Women account for about half of our nation’s workforce, yet they hold only 24 percent of the jobs in STEM (science, technology, engineering, and mathematics) fields.
With Argonne’s annual Introduce a Girl to Engineering Day (IGED), female researchers at the lab are working to address this gender imbalance by showing young girls the excitement of science careers firsthand.
“When students see successful women who are enjoying their work in a variety of science and engineering fields, I think it opens their eyes to new career possibilities,” said Jini Ramprakash, a technical support specialist at the Argonne Leadership Computing Facility (ALCF).
On Feb. 21, 80 local eighth graders visited Argonne to participate in the laboratory’s 13th annual IGED. Fifty Argonne employees volunteered for this year’s event, with Ramprakash, Laural Briggs, Marta García Martínez, Lalitha Mantrala, and Emily Wolters representing the ALCF.
“Considering how much of a gender gap there is in the STEM fields, events like this are crucial to help close the gap,” said Ramprakash, who served on the IGED organizing committee. “A lot of students know what they want to do by the time they get to high school, so we’re trying to make an impression early on.”
In addition to educating girls about potential careers paths, IGED connects the students with potential role models who help break through the societal norms and stereotypes that may inhibit women from pursuing STEM careers.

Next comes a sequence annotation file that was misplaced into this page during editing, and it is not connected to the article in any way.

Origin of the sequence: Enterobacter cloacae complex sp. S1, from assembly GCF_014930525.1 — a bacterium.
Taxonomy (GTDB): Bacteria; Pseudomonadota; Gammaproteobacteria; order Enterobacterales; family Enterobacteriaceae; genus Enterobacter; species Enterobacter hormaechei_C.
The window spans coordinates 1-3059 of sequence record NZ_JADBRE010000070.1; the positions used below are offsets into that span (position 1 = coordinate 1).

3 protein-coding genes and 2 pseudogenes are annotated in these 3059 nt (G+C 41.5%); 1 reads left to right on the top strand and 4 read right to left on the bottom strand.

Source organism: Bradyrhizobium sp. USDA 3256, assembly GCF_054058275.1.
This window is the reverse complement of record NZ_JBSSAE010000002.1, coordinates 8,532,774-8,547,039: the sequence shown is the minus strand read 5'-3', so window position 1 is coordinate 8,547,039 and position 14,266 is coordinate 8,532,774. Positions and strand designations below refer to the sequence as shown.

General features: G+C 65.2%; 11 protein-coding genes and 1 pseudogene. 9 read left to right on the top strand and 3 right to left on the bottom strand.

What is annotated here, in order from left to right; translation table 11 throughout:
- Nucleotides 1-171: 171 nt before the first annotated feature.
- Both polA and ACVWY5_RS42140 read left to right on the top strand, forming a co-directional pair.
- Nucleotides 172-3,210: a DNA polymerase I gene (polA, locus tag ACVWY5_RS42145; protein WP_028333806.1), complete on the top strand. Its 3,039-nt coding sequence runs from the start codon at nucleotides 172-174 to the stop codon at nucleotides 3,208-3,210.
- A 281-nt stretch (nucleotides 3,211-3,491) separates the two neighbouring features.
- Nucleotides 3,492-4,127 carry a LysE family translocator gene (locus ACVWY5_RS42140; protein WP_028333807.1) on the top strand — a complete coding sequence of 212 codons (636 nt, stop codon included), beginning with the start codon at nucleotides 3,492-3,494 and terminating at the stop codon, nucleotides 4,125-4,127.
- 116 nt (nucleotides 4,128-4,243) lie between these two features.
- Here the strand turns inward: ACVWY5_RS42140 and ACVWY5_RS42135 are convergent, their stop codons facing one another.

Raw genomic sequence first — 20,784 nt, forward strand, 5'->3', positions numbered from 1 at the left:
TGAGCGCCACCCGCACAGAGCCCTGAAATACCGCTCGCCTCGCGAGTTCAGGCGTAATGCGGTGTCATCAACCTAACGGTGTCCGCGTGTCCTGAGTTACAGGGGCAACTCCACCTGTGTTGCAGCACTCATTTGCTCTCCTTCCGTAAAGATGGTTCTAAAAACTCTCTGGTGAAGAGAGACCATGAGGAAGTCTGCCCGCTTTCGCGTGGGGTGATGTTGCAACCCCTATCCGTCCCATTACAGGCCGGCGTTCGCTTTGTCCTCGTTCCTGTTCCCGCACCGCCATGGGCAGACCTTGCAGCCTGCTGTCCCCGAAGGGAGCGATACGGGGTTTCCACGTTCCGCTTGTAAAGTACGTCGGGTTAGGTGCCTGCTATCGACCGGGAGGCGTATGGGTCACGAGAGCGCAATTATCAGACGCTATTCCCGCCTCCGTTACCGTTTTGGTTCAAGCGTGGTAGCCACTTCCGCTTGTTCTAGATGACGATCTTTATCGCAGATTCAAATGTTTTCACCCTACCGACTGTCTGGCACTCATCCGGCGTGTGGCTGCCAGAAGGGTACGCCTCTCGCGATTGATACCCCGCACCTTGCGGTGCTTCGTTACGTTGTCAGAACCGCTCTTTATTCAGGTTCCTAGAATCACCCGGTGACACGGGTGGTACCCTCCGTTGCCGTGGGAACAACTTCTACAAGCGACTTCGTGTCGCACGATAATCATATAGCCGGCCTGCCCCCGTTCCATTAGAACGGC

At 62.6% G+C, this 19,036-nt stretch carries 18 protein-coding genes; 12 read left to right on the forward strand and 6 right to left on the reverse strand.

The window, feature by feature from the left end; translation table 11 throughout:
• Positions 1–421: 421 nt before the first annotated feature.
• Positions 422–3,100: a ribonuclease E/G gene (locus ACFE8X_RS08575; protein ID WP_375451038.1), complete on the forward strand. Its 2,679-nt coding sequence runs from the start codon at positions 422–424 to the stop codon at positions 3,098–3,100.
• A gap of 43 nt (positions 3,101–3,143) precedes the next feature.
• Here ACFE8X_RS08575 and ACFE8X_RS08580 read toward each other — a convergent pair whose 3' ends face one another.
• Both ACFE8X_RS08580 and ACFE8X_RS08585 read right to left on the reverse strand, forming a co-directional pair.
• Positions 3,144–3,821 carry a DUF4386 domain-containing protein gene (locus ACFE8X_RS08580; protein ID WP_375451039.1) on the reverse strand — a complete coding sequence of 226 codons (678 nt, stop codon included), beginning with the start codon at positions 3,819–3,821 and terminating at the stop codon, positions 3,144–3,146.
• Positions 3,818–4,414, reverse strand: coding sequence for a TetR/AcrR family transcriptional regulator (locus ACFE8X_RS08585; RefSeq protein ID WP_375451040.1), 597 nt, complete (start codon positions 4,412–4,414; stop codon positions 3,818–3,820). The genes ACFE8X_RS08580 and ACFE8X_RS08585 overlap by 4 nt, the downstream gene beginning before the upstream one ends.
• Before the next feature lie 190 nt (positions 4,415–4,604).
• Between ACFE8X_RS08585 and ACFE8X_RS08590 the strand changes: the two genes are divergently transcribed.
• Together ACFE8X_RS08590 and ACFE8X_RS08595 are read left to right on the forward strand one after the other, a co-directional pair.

“At that age, everybody wants to make sure they look cool. A lot of the girls think science and computers are geeky,” said Mantrala, an ALCF technical support analyst, who volunteered as a mentor at IGED. “We’re trying to show them that science can actually be very cool. Careers in these fields allow for creativity, independence, and a chance to make a real difference.”
The IGED event featured an engineering expo, hands-on activities, and facility tours including a stop at the ALCF where Ramprakash had the opportunity to point out the machine room that houses Mira, Argonne’s new Blue Gene/Q supercomputer.
“When I explained that a typical laptop has two cores compared to Mira’s 786,000 cores, it was fun to see their eyes light up,” she said.
The group touring the ALCF also stopped off at the Visualization Lab, where researchers Mark Hereld, Joe Insley, Tom Uram, and Nicola Ferrier showed the students how they use state-of-the-art tools to turn computer simulation data into impressive visualizations. This included:
- A 16-foot wide screen that uses 24 projectors to display detailed visualizations, such as human blood flow and the distribution of matter in the universe,
- A touch-screen tactile table featuring an interactive demo on the impact of rainfall in different terrains, and
- A computer vision demo showing how cameras can be used to recognize and identify various shapes and objects.
Mantrala said it was encouraging to see the girls’ reactions throughout the day. She hopes IGED will inspire a few participants to be a part of the next generation of scientists and engineers.
“Our society has a need for more skilled people in STEM fields,” she said. “By increasing women’s interest and sense of belonging, we can help fill that void while also addressing the gender gap.”